the power of Facebook

| No Comments | No TrackBacks

In explicating Facebook's power, Salon interviews Jacob (Terms of Service) Silverman. Aside from Facebook's psychological rewards, Silverman suggests that "the idea of constant connectivity" is desirable "because it means we are constantly generating more data, being more engaged, looking at more ads, and being a good user for them:"

On a socio-cultural level, what that means in practice is being visible. To be visible you have to be posting often. It helps to be personal and confessional, and to expose yourself.

The issue of Facebook's power is also addressed:

This might be a vague question, but what kind of power is this? I feel like we don't have any real-world analogue for the sort of power that these companies possess.

That's something we are all figuring out. Facebook's power is to sort what people see and to screen information. That's basically what Google does, too. They filter information for large amounts of people. [...] You see Facebook getting very deep into messaging and into Internet connectivity. And for a lot of people in the developing world now, Facebook is their experience of the Internet, because that is how they connect through these cheap phones, to this low-bandwidth version of Facebook. That really cuts down, potentially, on their possibility to experience an open, unfiltered Internet.

So is the issue of potential hypocrisy:

You have a smartphone, a Gmail address and a Twitter account. Like most critics of social media, you're enmeshed in the very system you're analyzing. How do you launch a critique from that position of entanglement?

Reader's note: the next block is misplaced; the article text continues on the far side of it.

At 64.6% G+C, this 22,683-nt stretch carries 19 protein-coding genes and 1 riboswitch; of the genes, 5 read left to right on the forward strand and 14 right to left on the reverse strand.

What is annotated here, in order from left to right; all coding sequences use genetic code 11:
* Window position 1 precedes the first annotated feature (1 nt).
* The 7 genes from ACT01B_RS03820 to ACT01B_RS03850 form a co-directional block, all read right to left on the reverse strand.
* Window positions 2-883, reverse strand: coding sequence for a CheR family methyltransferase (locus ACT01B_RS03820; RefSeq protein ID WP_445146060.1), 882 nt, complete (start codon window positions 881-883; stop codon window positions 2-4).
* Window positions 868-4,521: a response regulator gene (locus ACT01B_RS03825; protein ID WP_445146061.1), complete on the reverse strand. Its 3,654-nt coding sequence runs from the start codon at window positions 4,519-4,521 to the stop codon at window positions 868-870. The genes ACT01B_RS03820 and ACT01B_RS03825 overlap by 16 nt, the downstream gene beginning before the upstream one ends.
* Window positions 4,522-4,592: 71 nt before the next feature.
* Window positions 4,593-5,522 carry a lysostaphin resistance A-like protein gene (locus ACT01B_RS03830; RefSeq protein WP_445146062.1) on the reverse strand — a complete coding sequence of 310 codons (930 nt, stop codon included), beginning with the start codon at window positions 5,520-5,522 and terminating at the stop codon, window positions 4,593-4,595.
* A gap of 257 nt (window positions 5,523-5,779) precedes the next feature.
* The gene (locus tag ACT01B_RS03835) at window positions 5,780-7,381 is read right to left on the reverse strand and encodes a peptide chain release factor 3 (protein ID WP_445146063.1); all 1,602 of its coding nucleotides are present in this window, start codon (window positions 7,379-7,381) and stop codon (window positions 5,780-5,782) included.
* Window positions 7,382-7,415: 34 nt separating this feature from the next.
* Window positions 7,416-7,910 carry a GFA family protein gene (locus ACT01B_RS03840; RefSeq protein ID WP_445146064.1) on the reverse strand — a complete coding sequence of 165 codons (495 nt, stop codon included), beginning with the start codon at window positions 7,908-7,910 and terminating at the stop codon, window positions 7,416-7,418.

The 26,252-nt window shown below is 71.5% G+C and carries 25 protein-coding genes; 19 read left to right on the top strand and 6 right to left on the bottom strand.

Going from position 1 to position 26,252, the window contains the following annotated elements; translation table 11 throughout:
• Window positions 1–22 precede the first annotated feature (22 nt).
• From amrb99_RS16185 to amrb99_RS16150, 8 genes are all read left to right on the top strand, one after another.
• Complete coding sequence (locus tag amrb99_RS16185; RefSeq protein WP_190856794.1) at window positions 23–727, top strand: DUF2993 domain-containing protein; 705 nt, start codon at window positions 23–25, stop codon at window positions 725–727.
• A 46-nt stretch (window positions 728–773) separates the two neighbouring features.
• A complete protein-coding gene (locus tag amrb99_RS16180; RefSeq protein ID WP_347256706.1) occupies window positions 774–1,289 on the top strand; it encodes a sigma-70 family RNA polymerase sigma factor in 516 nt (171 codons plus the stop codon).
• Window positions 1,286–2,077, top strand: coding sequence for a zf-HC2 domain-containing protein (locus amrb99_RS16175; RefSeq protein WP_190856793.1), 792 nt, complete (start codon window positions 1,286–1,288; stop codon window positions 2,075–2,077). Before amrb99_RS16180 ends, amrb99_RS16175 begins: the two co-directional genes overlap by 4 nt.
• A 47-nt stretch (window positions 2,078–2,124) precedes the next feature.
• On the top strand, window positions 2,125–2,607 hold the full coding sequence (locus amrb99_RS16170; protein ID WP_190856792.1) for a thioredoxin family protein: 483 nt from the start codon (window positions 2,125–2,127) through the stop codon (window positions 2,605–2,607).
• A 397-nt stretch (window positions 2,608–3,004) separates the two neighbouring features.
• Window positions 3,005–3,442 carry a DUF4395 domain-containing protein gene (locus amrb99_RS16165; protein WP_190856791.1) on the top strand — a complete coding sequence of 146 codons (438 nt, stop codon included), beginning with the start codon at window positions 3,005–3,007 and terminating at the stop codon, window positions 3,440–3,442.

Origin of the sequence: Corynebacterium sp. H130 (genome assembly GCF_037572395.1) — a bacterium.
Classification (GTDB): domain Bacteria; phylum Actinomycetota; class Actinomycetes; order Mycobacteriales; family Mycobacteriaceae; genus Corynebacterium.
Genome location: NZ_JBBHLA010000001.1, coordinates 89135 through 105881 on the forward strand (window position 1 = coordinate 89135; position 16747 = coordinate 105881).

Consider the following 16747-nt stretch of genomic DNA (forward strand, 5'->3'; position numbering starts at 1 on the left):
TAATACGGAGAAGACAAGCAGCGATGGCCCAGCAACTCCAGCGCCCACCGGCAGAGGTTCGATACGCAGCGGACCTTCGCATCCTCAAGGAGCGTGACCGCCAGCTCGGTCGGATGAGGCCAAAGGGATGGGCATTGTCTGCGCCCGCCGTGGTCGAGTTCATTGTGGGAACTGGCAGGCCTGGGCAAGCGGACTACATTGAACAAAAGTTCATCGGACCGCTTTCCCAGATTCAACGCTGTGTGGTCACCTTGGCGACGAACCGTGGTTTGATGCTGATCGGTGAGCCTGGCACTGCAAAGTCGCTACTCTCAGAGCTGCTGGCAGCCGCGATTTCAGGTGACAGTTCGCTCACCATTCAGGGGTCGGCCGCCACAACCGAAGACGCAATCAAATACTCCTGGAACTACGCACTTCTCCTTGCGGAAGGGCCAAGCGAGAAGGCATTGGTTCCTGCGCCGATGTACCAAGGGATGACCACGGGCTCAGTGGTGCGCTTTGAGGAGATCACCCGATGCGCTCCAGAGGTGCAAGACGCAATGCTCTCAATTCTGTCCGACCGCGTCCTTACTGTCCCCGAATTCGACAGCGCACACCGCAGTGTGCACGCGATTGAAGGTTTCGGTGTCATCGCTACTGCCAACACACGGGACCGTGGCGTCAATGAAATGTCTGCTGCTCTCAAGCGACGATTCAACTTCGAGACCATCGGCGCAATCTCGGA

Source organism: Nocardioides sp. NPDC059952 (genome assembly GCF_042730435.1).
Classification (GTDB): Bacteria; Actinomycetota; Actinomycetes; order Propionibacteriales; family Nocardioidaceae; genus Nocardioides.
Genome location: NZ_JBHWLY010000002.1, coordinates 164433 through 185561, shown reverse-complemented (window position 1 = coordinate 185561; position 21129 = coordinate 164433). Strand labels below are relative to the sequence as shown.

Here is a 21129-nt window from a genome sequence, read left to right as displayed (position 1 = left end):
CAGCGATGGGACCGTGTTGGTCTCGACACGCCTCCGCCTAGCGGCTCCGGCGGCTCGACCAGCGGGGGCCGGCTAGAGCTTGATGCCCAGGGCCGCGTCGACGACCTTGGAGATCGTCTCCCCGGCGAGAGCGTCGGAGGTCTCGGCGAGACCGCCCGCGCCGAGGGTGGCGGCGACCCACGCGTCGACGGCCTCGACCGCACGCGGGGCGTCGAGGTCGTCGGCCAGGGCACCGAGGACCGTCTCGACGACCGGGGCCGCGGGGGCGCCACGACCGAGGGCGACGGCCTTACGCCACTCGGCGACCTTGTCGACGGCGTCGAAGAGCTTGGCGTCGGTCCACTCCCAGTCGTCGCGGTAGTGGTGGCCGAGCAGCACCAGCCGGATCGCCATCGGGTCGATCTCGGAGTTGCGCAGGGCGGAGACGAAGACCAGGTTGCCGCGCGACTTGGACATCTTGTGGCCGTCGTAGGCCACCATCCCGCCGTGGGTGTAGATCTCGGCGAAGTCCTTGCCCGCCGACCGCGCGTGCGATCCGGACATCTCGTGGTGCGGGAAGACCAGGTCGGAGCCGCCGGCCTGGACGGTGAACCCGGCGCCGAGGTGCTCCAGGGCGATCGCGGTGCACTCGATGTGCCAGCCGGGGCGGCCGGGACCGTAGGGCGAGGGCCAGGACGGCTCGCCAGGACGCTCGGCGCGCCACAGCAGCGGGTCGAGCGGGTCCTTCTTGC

Frankly, I think it's a very cheap irony to say, like, "Oh, you're complaining about Twitter, but you use it." That's like people who say, "If you don't like the U.S. government policies, why don't you move?"

We all are entangled within capitalism. We can still complain about it, even as we have to take part in certain aspects of it, or feel compelled [to do so]. I feel very conflicted about a lot of social media. I still use it, in part because I want to be a good critic of it. I want to know how it works. But there are also aspects of it that I do like. I think there's nothing wrong with saying, "Look, we're engaging with it on all these levels."

NY Daily News reports that FB can even be used to serve divorce papers:

[Ellanora] Baidoo, 26, "is granted permission serve defendant with the divorce summons using a private message through Facebook," with her lawyer messaging Victor Sena Blood-Dzraku through her account, Cooper wrote.[...] "I think it's new law, and it's necessary," said Baidoo's lawyer, Andrew Spinnell. [...]

The "post office has no forwarding address for him, there is no billing address linked to his prepaid cell phone, and the Department of Motor Vehicles has no record of him," the ruling says.

"We tried everything, including hiring a private detective -- and nothing," Spinnell said. The first Facebook message went out to the husband last week. "So far, he hasn't responded," Spinnell said.

No TrackBacks

TrackBack URL:

Leave a comment

About this Entry

This page contains a single entry by cognitivedissident published on April 6, 2015 10:13 AM.

Indiana was the previous entry in this blog.

trolling Hugo is the next entry in this blog.

Find recent content on the main index or look in the archives to find all content.

Monthly Archives


  • About
  • Contact
OpenID accepted here Learn more about OpenID
Powered by Movable Type 5.031